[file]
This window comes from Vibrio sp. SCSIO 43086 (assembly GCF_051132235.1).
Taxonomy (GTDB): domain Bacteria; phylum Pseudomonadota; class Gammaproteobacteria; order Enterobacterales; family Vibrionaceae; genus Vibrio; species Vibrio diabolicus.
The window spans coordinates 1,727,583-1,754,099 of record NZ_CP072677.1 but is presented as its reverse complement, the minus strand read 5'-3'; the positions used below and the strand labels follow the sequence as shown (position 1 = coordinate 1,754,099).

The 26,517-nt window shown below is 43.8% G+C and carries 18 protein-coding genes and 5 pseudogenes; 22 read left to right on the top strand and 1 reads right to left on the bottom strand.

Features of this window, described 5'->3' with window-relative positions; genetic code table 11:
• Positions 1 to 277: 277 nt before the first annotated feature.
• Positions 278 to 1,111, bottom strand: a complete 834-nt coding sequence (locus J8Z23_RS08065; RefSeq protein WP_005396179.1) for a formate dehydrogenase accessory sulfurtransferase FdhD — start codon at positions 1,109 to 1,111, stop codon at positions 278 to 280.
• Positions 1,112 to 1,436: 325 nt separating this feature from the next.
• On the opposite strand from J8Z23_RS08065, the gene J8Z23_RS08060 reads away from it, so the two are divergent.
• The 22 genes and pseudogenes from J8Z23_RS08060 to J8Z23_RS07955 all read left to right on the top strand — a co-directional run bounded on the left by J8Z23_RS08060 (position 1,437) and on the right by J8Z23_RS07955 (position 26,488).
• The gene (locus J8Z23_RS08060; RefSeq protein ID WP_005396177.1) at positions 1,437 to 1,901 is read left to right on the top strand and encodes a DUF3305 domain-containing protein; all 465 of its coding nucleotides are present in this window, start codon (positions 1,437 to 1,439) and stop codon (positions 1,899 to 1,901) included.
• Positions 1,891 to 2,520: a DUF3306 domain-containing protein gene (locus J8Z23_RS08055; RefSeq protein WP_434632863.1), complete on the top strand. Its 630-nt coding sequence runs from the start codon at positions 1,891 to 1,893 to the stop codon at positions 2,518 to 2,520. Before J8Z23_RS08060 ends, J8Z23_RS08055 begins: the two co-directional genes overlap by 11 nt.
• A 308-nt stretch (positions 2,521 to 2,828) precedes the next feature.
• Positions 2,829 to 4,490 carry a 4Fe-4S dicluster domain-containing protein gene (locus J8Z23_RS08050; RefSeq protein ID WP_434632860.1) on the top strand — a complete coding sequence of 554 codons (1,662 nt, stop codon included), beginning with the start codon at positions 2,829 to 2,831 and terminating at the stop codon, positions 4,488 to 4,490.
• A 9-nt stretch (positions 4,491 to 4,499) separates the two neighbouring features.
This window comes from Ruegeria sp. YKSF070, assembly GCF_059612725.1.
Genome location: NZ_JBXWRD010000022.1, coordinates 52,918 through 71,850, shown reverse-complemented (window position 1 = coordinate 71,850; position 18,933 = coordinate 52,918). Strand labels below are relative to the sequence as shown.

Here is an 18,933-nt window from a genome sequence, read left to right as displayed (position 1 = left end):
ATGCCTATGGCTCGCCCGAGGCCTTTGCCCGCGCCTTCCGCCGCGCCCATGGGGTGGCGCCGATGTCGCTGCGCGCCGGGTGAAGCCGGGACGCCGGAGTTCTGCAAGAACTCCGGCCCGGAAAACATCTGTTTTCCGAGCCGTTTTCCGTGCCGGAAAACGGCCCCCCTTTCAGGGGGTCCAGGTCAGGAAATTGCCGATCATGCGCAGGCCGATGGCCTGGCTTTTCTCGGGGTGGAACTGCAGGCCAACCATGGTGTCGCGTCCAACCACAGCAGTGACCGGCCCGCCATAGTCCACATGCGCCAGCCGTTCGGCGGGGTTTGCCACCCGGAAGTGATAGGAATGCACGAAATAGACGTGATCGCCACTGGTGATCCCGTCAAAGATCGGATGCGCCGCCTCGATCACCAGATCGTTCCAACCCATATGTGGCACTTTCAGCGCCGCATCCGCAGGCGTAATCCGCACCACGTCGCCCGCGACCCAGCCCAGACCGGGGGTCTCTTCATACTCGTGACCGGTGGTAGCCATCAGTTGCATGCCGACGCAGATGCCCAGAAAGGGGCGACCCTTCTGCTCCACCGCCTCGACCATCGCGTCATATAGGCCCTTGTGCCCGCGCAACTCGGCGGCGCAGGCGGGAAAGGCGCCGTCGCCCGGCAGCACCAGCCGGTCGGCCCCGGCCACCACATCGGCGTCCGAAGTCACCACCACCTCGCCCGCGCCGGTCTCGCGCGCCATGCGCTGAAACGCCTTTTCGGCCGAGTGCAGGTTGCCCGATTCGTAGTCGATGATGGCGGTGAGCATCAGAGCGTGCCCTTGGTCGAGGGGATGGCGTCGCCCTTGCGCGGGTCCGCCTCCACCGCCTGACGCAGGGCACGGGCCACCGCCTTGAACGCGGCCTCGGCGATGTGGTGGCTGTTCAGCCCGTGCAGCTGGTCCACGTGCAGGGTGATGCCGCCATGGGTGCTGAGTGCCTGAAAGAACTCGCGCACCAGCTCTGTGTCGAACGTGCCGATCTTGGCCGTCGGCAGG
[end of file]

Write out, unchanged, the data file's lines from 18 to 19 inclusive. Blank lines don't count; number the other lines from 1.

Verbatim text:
Here is an 18,933-nt window from a genome sequence, read left to right as displayed (position 1 = left end):
ATGCCTATGGCTCGCCCGAGGCCTTTGCCCGCGCCTTCCGCCGCGCCCATGGGGTGGCGCCGATGTCGCTGCGCGCCGGGTGAAGCCGGGACGCCGGAGTTCTGCAAGAACTCCGGCCCGGAAAACATCTGTTTTCCGAGCCGTTTTCCGTGCCGGAAAACGGCCCCCCTTTCAGGGGGTCCAGGTCAGGAAATTGCCGATCATGCGCAGGCCGATGGCCTGGCTTTTCTCGGGGTGGAACTGCAGGCCAACCATGGTGTCGCGTCCAACCACAGCAGTGACCGGCCCGCCATAGTCCACATGCGCCAGCCGTTCGGCGGGGTTTGCCACCCGGAAGTGATAGGAATGCACGAAATAGACGTGATCGCCACTGGTGATCCCGTCAAAGATCGGATGCGCCGCCTCGATCACCAGATCGTTCCAACCCATATGTGGCACTTTCAGCGCCGCATCCGCAGGCGTAATCCGCACCACGTCGCCCGCGACCCAGCCCAGACCGGGGGTCTCTTCATACTCGTGACCGGTGGTAGCCATCAGTTGCATGCCGACGCAGATGCCCAGAAAGGGGCGACCCTTCTGCTCCACCGCCTCGACCATCGCGTCATATAGGCCCTTGTGCCCGCGCAACTCGGCGGCGCAGGCGGGAAAGGCGCCGTCGCCCGGCAGCACCAGCCGGTCGGCCCCGGCCACCACATCGGCGTCCGAAGTCACCACCACCTCGCCCGCGCCGGTCTCGCGCGCCATGCGCTGAAACGCCTTTTCGGCCGAGTGCAGGTTGCCCGATTCGTAGTCGATGATGGCGGTGAGCATCAGAGCGTGCCCTTGGTCGAGGGGATGGCGTCGCCCTTGCGCGGGTCCGCCTCCACCGCCTGACGCAGGGCACGGGCCACCGCCTTGAACGCGGCCTCGGCGATGTGGTGGCTGTTCAGCCCGTGCAGCTGGTCCACGTGCAGGGTGATGCCGCCATGGGTGCTGAGTGCCTGAAAGAACTCGCGCACCAGCTCTGTGTCGAACGTGCCGATCTTGGCCGTCGGCAGG